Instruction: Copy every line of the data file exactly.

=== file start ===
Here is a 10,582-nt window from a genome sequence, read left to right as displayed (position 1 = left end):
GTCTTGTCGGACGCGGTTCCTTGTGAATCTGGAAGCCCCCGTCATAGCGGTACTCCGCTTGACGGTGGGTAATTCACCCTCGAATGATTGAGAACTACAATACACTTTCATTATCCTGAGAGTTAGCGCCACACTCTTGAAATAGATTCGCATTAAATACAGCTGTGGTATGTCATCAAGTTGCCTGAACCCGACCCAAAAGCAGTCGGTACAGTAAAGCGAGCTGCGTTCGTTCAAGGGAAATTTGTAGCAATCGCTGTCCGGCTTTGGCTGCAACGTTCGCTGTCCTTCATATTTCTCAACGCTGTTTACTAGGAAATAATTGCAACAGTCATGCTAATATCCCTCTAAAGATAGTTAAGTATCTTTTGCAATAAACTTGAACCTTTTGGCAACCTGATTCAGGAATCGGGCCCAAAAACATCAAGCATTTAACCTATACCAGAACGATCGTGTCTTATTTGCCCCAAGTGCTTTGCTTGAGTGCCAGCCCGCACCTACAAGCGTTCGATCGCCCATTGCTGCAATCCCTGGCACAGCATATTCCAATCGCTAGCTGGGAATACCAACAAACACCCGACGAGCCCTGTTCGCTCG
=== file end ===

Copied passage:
Here is a 10,582-nt window from a genome sequence, read left to right as displayed (position 1 = left end):
GTCTTGTCGGACGCGGTTCCTTGTGAATCTGGAAGCCCCCGTCATAGCGGTACTCCGCTTGACGGTGGGTAATTCACCCTCGAATGATTGAGAACTACAATACACTTTCATTATCCTGAGAGTTAGCGCCACACTCTTGAAATAGATTCGCATTAAATACAGCTGTGGTATGTCATCAAGTTGCCTGAACCCGACCCAAAAGCAGTCGGTACAGTAAAGCGAGCTGCGTTCGTTCAAGGGAAATTTGTAGCAATCGCTGTCCGGCTTTGGCTGCAACGTTCGCTGTCCTTCATATTTCTCAACGCTGTTTACTAGGAAATAATTGCAACAGTCATGCTAATATCCCTCTAAAGATAGTTAAGTATCTTTTGCAATAAACTTGAACCTTTTGGCAACCTGATTCAGGAATCGGGCCCAAAAACATCAAGCATTTAACCTATACCAGAACGATCGTGTCTTATTTGCCCCAAGTGCTTTGCTTGAGTGCCAGCCCGCACCTACAAGCGTTCGATCGCCCATTGCTGCAATCCCTGGCACAGCATATTCCAATCGCTAGCTGGGAATACCAACAAACACCCGACGAGCCCTGTTCGCTCG